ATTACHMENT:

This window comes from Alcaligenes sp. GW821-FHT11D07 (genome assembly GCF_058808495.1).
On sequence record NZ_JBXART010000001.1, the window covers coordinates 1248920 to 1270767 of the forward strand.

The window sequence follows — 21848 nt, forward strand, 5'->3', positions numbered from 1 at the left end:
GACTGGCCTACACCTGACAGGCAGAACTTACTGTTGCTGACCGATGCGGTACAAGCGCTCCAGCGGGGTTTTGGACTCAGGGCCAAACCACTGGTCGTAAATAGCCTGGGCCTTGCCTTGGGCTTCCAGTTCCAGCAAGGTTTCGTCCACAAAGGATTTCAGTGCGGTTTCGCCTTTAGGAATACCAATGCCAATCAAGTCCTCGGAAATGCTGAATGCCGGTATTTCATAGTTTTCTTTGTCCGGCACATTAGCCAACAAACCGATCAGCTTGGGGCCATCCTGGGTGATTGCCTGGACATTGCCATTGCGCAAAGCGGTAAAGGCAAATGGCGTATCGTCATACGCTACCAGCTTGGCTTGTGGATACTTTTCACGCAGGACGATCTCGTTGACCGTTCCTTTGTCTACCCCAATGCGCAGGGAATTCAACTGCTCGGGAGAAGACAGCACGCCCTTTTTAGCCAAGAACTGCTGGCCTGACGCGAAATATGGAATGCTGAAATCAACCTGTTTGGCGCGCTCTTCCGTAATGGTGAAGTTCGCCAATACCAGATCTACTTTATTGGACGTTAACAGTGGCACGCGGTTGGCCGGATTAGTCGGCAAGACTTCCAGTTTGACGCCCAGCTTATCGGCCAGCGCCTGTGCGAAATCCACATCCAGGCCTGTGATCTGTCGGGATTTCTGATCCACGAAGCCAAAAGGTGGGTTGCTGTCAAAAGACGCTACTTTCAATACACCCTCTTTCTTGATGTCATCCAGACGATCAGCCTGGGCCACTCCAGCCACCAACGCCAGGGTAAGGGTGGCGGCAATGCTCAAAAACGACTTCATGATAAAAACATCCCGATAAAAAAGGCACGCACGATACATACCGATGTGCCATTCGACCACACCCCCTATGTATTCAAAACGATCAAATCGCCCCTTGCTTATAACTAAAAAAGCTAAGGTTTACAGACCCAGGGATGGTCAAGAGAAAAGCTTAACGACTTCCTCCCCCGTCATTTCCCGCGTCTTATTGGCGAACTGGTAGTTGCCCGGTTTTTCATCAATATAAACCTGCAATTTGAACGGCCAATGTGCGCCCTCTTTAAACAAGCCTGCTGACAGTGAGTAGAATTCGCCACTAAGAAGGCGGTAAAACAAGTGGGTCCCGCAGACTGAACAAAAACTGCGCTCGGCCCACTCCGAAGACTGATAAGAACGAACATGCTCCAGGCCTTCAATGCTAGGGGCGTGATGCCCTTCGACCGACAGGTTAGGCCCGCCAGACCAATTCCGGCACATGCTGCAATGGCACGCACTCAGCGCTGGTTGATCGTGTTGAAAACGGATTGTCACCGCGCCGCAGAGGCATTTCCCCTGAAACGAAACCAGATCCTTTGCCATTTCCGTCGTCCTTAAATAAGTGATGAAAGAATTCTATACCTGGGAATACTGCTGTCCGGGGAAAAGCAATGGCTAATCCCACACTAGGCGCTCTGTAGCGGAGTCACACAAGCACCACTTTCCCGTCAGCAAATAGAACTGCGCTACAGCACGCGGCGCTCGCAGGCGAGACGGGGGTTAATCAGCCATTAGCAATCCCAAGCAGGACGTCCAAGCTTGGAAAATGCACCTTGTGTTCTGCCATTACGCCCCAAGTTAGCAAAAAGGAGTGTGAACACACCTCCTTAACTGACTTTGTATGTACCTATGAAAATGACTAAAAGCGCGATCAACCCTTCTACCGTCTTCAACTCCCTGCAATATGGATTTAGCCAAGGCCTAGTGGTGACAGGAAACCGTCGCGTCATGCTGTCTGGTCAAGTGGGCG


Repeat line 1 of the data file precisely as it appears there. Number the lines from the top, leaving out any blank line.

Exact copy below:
This window comes from Alcaligenes sp. GW821-FHT11D07 (genome assembly GCF_058808495.1).